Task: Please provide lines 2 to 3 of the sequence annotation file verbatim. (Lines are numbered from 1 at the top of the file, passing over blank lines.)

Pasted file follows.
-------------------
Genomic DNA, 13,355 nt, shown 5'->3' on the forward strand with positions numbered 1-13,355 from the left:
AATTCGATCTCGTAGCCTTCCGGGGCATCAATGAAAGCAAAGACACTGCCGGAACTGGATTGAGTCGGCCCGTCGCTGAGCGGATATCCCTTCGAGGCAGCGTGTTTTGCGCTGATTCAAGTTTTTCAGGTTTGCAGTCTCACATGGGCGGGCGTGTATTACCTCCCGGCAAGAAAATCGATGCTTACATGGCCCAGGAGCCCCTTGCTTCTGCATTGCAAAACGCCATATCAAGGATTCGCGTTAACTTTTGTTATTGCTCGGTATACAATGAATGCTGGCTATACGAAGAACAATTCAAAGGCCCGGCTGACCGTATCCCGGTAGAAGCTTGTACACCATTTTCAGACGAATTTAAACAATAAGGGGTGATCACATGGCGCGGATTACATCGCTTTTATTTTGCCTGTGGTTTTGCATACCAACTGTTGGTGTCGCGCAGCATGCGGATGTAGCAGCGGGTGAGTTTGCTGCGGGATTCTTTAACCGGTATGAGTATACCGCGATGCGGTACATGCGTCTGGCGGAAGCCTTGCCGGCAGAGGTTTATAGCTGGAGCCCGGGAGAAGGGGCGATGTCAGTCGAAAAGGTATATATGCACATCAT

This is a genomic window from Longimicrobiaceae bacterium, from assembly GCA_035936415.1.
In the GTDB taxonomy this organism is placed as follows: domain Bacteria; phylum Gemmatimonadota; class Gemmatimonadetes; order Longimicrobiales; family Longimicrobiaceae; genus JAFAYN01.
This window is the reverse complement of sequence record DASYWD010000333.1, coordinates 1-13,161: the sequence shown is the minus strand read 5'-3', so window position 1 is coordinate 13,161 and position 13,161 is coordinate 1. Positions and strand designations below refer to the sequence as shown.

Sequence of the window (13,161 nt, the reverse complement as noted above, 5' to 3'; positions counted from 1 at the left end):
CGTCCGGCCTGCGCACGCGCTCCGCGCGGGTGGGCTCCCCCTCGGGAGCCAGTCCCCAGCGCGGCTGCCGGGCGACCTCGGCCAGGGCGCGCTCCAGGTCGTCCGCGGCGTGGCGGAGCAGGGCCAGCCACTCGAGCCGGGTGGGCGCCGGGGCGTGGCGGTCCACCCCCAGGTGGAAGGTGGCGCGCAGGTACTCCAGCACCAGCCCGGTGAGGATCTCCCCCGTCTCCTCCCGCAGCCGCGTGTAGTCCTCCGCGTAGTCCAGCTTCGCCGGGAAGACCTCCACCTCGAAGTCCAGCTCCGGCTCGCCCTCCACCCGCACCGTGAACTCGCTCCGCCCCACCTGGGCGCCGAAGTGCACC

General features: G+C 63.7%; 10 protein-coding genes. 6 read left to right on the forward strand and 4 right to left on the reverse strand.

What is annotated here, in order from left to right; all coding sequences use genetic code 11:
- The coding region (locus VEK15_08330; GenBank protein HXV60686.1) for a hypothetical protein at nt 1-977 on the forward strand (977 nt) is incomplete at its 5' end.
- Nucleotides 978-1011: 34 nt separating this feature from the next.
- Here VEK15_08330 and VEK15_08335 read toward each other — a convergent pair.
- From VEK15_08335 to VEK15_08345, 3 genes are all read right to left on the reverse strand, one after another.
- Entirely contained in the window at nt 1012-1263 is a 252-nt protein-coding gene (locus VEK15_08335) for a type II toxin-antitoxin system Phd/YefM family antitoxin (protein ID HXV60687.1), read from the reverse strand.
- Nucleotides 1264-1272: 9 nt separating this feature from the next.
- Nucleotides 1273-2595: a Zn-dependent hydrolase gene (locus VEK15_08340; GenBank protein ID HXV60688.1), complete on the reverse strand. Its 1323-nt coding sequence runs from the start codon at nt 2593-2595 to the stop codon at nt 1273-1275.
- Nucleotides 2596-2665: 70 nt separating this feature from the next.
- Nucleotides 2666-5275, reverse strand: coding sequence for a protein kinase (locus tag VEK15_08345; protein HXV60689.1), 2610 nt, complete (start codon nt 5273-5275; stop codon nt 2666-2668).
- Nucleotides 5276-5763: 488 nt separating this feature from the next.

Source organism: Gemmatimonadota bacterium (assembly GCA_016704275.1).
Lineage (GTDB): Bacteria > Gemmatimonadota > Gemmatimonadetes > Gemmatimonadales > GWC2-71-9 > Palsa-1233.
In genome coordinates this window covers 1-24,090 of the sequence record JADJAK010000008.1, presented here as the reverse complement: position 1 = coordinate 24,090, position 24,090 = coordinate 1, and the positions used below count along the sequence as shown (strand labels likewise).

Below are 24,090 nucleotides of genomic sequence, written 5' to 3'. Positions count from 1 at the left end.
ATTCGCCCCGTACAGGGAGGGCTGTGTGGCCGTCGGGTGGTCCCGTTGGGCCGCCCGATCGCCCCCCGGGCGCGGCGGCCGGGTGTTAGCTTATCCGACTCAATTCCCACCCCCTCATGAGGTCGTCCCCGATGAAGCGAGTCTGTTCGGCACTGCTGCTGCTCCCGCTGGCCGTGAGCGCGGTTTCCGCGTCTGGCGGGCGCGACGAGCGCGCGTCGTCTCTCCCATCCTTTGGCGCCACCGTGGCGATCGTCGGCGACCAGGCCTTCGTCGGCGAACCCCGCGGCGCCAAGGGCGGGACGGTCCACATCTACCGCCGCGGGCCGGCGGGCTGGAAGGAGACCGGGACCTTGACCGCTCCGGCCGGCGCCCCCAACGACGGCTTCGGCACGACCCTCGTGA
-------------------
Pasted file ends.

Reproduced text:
AATTCGATCTCGTAGCCTTCCGGGGCATCAATGAAAGCAAAGACACTGCCGGAACTGGATTGAGTCGGCCCGTCGCTGAGCGGATATCCCTTCGAGGCAGCGTGTTTTGCGCTGATTCAAGTTTTTCAGGTTTGCAGTCTCACATGGGCGGGCGTGTATTACCTCCCGGCAAGAAAATCGATGCTTACATGGCCCAGGAGCCCCTTGCTTCTGCATTGCAAAACGCCATATCAAGGATTCGCGTTAACTTTTGTTATTGCTCGGTATACAATGAATGCTGGCTATACGAAGAACAATTCAAAGGCCCGGCTGACCGTATCCCGGTAGAAGCTTGTACACCATTTTCAGACGAATTTAAACAATAAGGGGTGATCACATGGCGCGGATTACATCGCTTTTATTTTGCCTGTGGTTTTGCATACCAACTGTTGGTGTCGCGCAGCATGCGGATGTAGCAGCGGGTGAGTTTGCTGCGGGATTCTTTAACCGGTATGAGTATACCGCGATGCGGTACATGCGTCTGGCGGAAGCCTTGCCGGCAGAGGTTTATAGCTGGAGCCCGGGAGAAGGGGCGATGTCAGTCGAAAAGGTATATATGCACATCAT

This is a genomic window from Longimicrobiaceae bacterium, from assembly GCA_035936415.1.